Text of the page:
DUST IT OFF: Ol’ Dirty Bastard’s “Return To The 36 Chambers”… 20 years later

Ol' Dirty Bastard photo ODBReturn_cover_zpsoob1dm7b.jpg
There had been a small handful of hip-hop groups where they would release a solo album, perhaps maybe one or two but more times than not, the solo releases were very limited. Lucky you were to get a solo album. In 1994, the Wu-Tang Clan had changed that with the release of Method Man’s first album Tical, although you could go back four months previous and look at the first album by the Gravediggaz, 6 Feet Deep/Niggamortis, featuring Prince Rakeem/The RZA/Rzarector. It was announced in the second half of 1994 that there would be three solo joints from the Wu-Tang. Three full length albums? Solo albums? IF you were a fan of the X-Clan, you would get music by Isis, Queen Mother Rage and Professor X (Brother J didn’t release anything with Dark Sun Riders until 1995). If you were a fan of Digital Underground, you would get Raw Fusion, Gold Money, and of course 2Pac within 18 months after the release of Sex Packets. 3rd Bass fans would get albums from both MC Serch and Prime Minister Pete Nice but by that point, they did not exist as a group. However, who didn’t want more music from your favorite group when they were still around. In 1994, we would discover what was possible within hip-hop, and then we had much more.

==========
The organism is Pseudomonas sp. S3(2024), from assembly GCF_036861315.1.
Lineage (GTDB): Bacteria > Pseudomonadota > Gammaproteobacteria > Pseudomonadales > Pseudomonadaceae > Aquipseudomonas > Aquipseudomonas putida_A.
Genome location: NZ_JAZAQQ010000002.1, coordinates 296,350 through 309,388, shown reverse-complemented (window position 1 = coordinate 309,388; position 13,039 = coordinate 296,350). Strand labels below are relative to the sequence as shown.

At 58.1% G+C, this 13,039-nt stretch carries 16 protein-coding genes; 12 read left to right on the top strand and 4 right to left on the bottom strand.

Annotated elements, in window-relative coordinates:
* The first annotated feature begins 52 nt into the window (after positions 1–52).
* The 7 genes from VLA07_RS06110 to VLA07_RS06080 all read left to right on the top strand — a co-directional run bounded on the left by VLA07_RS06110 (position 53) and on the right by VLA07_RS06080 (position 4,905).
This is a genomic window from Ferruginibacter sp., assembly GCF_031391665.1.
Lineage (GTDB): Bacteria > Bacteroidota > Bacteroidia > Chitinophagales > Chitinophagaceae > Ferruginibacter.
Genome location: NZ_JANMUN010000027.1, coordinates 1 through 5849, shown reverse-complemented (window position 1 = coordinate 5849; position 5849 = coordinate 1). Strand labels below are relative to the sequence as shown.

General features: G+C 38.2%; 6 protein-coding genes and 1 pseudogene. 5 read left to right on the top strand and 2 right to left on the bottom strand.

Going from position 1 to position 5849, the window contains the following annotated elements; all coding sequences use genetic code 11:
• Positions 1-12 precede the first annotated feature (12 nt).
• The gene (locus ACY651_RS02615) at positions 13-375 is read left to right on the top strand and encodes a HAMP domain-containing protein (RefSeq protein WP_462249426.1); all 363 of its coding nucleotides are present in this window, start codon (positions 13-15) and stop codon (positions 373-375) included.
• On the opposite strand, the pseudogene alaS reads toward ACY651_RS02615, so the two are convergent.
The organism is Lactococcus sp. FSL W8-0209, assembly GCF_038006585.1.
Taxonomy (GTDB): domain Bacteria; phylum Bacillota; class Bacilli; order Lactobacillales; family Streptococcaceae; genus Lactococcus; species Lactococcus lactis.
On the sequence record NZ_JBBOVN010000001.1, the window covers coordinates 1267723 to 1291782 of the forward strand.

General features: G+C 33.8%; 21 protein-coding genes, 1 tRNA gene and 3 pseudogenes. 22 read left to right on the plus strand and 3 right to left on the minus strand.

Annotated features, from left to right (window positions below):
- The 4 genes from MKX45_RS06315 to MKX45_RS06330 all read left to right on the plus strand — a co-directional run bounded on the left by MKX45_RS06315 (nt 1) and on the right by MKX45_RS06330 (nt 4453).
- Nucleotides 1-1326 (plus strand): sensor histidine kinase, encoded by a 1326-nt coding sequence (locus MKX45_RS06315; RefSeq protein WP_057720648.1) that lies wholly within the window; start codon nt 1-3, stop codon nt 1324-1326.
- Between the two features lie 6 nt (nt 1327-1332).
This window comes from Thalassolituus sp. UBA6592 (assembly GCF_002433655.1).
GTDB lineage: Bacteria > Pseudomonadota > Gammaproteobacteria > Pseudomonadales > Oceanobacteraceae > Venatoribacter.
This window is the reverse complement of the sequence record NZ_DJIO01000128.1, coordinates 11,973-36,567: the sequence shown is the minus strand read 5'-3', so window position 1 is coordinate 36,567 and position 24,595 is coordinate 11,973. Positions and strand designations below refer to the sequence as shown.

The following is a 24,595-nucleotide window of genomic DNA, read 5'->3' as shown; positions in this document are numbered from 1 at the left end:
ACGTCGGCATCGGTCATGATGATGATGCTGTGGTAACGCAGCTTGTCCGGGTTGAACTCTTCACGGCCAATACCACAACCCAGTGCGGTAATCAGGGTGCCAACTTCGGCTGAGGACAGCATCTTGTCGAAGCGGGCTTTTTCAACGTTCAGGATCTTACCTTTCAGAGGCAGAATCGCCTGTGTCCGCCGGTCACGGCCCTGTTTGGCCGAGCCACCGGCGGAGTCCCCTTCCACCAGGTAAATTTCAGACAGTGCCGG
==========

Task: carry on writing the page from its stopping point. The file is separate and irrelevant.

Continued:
• Looking back, it didn’t seem odd that Ol’ Dirty Bastard would release a solo album, especially when the Wu-Tang Clan made it clear that everyone in the group would not only be releasing their own solo albums, but would be signed to their own solo contracts. When Kiss did it in 1978, each of their solo albums were on the label the group were on, Casablanca. When Crosby, Stills & Nash released their solo albums, each one came out on Atlantic, the label which released their group efforts (while Neil Young did become a part of the group too, he was already signed as a solo artist on Reprise). The Beatles had all released their solo work on Apple up until the end of Apple Records in 1976 (Paul McCartney ended his deal with the label he co-founded and started to release solo work for Capitol in 1975, a year before Apple closed shop). When the Wu-Tang announced solo deals, no one knew what was going to happen, there was no map for what they wanted to do. Then we heard Method Man was signed to Def Jam. Slowly but surely, we would hear that The Genius would be releasing his second solo album on Geffen while Raekwon would remain with LOUD/RCA but for ODB, he would find his way on Elektra, becoming label mates with Brand Nubian, Pete Rock & CL Smooth, and what was Leaders Of The New School. Ol’ Dirty was off to a great start.